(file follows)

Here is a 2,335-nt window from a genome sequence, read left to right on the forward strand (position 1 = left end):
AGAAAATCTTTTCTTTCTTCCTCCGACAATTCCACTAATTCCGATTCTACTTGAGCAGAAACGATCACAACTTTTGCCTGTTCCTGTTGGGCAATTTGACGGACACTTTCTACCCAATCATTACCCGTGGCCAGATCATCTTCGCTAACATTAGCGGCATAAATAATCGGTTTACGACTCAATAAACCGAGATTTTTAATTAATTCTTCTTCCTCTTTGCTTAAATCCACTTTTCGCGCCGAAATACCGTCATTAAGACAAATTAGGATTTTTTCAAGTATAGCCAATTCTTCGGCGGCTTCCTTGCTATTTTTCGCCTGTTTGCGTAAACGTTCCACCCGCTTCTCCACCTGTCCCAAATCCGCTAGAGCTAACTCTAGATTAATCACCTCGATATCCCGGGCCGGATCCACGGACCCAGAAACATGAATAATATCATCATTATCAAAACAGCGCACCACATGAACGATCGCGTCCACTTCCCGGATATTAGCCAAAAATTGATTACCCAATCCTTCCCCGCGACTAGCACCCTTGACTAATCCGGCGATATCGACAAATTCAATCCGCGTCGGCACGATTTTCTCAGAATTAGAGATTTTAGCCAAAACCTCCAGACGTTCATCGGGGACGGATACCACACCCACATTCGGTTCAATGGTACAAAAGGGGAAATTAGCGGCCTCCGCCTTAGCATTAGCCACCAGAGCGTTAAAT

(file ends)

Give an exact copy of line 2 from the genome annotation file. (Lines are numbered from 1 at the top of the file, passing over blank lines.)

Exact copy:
AGAAAATCTTTTCTTTCTTCCTCCGACAATTCCACTAATTCCGATTCTACTTGAGCAGAAACGATCACAACTTTTGCCTGTTCCTGTTGGGCAATTTGACGGACACTTTCTACCCAATCATTACCCGTGGCCAGATCATCTTCGCTAACATTAGCGGCATAAATAATCGGTTTACGACTCAATAAACCGAGATTTTTAATTAATTCTTCTTCCTCTTTGCTTAAATCCACTTTTCGCGCCGAAATACCGTCATTAAGACAAATTAGGATTTTTTCAAGTATAGCCAATTCTTCGGCGGCTTCCTTGCTATTTTTCGCCTGTTTGCGTAAACGTTCCACCCGCTTCTCCACCTGTCCCAAATCCGCTAGAGCTAACTCTAGATTAATCACCTCGATATCCCGGGCCGGATCCACGGACCCAGAAACATGAATAATATCATCATTATCAAAACAGCGCACCACATGAACGATCGCGTCCACTTCCCGGATATTAGCCAAAAATTGATTACCCAATCCTTCCCCGCGACTAGCACCCTTGACTAATCCGGCGATATCGACAAATTCAATCCGCGTCGGCACGATTTTCTCAGAATTAGAGATTTTAGCCAAAACCTCCAGACGTTCATCGGGGACGGATACCACACCCACATTCGGTTCAATGGTACAAAAGGGGAAATTAGCGGCCTCCGCCTTAGCATTAGCCACCAGAGCGTTAAAT